Cablegram 5 CHICAGO, 8 November 1944, 11.28 p.m.
For Evatt from Drakeford.
Thanks for your message from New Zealand to myself and the
Delegation through Watt.  What you have said will be borne in
mind but some of the matters mentioned are, of course, outside the
scope of this Conference.
Dealing specifically with the points mentioned I may say-
(a) This Conference will not in any way preclude any inter-
Commonwealth arrangement we may wish to entertain.  No
decisions were taken on this subject at Montreal and it may be
that there will be further Commonwealth discussions when the
Chicago Conference is over. One of the points agreed at Wellington
was that an endeavour should be made to secure agreement for
operation through the medium of a joint operating authority
representative of all Commonwealth countries of all international
routes which may be allotted to Empire countries. This was not
acceptable to Canada and South Africa too expressed disagreement.
An endeavour was made by others to induce Australia to merge in a
single authority for operation of England - Australia - New
Zealand service but we refused to agree to this. We shall,
therefore, still retain our rights to operate as far as Singapore
and there is a suggestion that we may naturally wish to operate
through to London in parallel with B.O.A.C.
(b) and (c) The arrangement at Montreal provided for full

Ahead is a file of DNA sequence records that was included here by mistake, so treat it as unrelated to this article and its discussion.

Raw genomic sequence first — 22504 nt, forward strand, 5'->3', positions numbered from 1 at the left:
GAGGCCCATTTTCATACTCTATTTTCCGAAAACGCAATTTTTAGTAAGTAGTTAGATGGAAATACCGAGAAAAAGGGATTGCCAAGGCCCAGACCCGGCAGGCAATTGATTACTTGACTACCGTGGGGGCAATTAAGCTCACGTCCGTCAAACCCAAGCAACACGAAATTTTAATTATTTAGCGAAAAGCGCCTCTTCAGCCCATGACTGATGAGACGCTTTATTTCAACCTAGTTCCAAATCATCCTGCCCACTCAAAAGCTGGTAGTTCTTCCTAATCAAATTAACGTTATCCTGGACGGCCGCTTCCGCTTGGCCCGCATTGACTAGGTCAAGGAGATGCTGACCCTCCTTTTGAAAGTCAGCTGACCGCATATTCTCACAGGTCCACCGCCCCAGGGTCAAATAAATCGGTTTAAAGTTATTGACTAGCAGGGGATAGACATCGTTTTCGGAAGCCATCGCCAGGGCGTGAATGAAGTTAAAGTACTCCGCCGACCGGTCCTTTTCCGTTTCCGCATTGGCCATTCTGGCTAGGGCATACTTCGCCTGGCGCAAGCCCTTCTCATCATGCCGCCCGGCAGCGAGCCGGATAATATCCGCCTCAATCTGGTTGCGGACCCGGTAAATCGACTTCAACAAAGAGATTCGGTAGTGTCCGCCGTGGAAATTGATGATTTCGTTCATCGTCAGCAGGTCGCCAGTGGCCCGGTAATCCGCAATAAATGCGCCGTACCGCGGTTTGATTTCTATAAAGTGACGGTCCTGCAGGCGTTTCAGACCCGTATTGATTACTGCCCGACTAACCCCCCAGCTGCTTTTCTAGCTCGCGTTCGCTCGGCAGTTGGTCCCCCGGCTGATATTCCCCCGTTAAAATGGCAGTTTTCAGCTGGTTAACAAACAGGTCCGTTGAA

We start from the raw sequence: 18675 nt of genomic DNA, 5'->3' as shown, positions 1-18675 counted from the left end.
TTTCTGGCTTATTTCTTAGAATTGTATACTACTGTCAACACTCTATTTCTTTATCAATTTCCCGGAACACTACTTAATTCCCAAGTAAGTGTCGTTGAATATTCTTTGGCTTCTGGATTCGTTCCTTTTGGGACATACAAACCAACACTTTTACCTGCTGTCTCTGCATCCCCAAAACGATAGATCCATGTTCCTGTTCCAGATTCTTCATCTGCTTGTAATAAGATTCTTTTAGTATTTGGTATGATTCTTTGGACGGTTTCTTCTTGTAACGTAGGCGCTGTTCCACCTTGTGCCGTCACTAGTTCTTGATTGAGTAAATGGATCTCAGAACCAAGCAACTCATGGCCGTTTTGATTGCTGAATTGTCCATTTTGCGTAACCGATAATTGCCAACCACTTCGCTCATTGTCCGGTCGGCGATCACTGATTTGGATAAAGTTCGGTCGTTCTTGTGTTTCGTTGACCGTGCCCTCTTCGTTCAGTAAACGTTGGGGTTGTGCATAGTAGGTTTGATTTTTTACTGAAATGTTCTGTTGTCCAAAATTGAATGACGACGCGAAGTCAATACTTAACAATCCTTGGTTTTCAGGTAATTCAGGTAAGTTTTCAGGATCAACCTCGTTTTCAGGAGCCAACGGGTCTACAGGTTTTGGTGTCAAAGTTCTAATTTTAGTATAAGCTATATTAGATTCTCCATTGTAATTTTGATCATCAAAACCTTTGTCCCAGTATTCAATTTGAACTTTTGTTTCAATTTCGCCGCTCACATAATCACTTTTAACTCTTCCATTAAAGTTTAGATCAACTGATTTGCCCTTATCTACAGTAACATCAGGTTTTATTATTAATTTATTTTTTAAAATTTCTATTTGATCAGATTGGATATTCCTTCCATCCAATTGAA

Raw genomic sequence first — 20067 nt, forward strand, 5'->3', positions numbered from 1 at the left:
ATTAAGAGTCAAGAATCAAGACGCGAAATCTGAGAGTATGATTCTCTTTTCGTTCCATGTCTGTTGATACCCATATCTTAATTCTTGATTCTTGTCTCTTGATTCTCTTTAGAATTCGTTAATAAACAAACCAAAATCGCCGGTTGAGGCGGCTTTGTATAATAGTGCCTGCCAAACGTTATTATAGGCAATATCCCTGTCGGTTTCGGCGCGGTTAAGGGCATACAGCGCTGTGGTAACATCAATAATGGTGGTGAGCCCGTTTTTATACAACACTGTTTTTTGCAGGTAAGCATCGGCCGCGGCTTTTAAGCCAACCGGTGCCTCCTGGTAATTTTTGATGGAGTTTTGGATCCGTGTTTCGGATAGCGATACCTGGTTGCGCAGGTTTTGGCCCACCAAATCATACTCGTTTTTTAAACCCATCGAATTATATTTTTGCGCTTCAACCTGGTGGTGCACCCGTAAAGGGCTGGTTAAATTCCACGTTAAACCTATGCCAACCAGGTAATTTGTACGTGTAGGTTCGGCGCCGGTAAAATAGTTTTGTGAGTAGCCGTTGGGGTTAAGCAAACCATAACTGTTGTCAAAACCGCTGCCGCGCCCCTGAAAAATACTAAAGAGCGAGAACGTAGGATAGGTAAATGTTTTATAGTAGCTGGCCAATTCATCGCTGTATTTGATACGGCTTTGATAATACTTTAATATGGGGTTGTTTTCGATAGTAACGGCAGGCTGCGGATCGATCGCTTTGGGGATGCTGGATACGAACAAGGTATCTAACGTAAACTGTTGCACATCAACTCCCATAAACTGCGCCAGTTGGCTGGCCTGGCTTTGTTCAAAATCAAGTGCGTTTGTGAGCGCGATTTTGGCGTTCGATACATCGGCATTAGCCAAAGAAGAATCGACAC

participation by Australia in the United Kingdom - Australia
military service as regards staff, crews and ground facilities but
Bowhill , Ferry Command, emphasised that this service was to be
regarded as a unified rather than a sectional service. As you may
be aware the service is already operating.
(d) We shall, of course, fight hard to secure representation on
the interim Council but many other countries too wish to be
represented. The United States proposal provides only two
representatives for the British Commonwealth as a whole out of a
total of 15 and if this provision is adopted by the Conference,
Australia's hope lies only in being accepted as one of the
Commonwealth representatives. In this respect Canada would be our
chief rival but Australia can claim to have been an international
operator before the war whereas Canada was not, and Australia's
record in trans-ocean flying during the war is equally as good if
not better than Canada's.
I have noted your advice regarding Eggleston's assistance  and
will not hesitate to avail myself of his services whenever